At a small air base in Louisiana, family man and seasoned fighter pilot, Tuck Westerfield's life could literally crash down around him. In this business of flying fighter jets, the odds of staying alive are stacked against him.
Haunted by the memories of dead friends killed in air mishaps, this Vietnam vet and father of three must deal with a devious commander, an animal-crazed neighbor, whose husband hates pilots, a beautiful, but suspicious wife and a rebellious teenage daughter. The last thing he needs is another war.
But when Iraq invades Kuwait in the middle of a muggy Louisiana summer, duty calls. Tuck and the other pilots in his squadron head to the Middle East.
Back in Louisiana, Gina Westerfield and other military wives learn that war is hell on the home front, too.
|Publisher:||Deer Hawk Publications|
|Product dimensions:||5.50(w) x 8.50(h) x 0.65(d)|
Most Helpful Customer Reviews
Reviewed by Michelle Stanley for Readers' Favorite The Final Salute is a military fiction by Kathleen Rodgers. Colonel Tuck Westerfield, a fighter pilot at Beauregard Air Force base who flew in the Gulf war, mourns the death of his friend and colleague. His unhappiness rises after catching his Commanding Officer cheating with another officer, as his boss constantly threatens him. Gina, Tuck’s wife, worries about his moodiness, which the neighbour’s dog provokes; and Michelle, her rebellious, gothic-attired stepdaughter who visits. Tuck travels down Memory Lane, reliving his childhood while remembering his friends and colleagues who died courageously, and wonders why life deals such blows. He is assigned to the Middle East after Iraq invades Kuwait and his experiences there make him more determined to consider adjustments to his life if he survives. Kathleen Rodgers has created an engrossing military fiction appropriately called The Final Salute. She gives a very realistic account of what life is like in the air force, both from those who serve and from their family members’ point of view. It is an intriguing story that has so many emotions as the diverse characters express their joys, fears, pains and sadness in different ways. The author also demonstrated quite nicely how a few military careers may be tarnished and how some scandals or other conflicts are quickly covered up. The Final Salute is a book I did not want to put down, and I think Kathleen Rodgers writes descriptively and with compassion. She shows readers another side of military life in an original and interesting format.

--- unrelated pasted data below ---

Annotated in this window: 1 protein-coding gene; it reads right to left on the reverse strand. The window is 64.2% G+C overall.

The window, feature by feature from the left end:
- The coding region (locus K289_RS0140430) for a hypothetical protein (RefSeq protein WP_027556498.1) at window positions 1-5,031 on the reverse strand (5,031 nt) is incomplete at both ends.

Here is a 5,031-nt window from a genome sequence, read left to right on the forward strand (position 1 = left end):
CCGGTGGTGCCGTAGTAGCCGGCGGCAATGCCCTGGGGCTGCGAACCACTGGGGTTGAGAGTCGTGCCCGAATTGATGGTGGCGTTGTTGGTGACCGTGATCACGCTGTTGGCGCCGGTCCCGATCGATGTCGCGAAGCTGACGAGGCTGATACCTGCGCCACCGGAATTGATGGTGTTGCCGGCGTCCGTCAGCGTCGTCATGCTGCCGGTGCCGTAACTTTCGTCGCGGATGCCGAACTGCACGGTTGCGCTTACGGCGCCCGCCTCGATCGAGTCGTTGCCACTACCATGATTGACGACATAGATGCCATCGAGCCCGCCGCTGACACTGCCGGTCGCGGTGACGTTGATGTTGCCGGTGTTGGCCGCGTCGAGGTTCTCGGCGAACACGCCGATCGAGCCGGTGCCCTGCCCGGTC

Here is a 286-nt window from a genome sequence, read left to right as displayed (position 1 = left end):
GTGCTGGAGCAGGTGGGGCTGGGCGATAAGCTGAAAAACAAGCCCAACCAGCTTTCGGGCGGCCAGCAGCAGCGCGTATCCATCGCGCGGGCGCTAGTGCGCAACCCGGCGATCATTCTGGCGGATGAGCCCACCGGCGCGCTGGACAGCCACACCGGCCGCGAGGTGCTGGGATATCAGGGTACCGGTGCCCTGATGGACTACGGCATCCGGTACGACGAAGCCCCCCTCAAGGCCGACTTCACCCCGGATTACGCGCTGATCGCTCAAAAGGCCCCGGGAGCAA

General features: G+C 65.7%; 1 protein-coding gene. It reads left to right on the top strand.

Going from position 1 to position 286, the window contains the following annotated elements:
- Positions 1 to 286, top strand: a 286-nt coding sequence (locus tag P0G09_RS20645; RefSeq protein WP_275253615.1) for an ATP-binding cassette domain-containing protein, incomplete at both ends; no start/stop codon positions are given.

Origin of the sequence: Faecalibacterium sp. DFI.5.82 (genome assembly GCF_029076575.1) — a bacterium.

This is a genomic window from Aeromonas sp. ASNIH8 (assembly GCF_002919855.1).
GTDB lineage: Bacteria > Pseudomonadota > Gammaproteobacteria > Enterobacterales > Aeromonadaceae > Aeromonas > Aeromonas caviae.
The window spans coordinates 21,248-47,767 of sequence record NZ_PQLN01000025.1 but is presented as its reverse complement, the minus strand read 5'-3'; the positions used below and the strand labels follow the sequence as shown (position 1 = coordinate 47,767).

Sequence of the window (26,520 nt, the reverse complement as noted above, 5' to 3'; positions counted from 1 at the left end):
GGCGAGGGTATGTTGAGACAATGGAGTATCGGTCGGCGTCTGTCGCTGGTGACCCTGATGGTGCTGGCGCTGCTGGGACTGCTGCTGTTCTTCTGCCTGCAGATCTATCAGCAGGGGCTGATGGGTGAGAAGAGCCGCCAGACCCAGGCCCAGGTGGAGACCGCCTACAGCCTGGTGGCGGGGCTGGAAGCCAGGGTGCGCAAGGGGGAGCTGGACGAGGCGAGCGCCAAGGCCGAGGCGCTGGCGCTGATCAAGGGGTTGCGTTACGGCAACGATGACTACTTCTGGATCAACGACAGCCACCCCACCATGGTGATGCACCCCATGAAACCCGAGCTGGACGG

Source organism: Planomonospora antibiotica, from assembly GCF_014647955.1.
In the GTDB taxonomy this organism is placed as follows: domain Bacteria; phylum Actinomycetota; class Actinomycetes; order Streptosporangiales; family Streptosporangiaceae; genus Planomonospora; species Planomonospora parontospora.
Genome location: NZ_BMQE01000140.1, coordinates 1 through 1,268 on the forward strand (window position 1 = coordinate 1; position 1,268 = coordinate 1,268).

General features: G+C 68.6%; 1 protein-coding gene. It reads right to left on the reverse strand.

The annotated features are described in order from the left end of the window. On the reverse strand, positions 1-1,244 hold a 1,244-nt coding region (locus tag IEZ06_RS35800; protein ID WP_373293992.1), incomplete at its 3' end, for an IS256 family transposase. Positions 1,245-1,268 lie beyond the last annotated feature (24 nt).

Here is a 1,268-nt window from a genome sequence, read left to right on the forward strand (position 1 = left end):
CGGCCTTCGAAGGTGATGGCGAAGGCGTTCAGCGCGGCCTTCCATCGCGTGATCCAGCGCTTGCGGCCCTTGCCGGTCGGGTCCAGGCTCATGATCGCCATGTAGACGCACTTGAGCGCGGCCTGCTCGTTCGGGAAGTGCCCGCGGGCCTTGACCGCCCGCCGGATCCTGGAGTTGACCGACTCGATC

The final salute Tuck was a fighter pilot. He is having a hard time dealing with the death of the men that he uses to fly with. Now he is stationed at a base in Louisiana, living with his wife and 2 of his children. Gina his wife is having her own hard times. Gina doesn’t know how to deal with Tuck’s up and down moods. Now on top of everything Tuck’s daughter from his previous marriage is coming to live with them. Gina knows that they have not gotten along in the past and hopes that things will be different this time. After being on the ground for so long, Tuck gets his orders to go to Kuwait when Iraq invades them. Will Tuck come back to his wife and children and be able to deal with his past. Kathleen M. Rodgers writes a fantastic book. Kathleen really gets the true meaning of what a family goes though when their lives are military. I can’t even image what it must be like for the spouse has to go though, every day hoping that there would not be the knock on the door giving them the bad news. Wondering if they are just there to tell them they are wounded or worse yet have been killed. I found myself sadden by how hard this has to be on them. I had a very hard time putting this book down. I read this book in two days. If you want a great book to read, this is it. Here’s to the people in the military that protects all of us every day. If you loved this book as much as I did, you will also love her book Johnnie Come Lately
This is the best depiction of military family life I have read since I lived it. So true and real, I felt I was back in the Army. There really is drama, more than you can imagine, since many are stationed without family. My hat is off to Kathleen Rodgers! She nailed it! — Jeanie Loiacono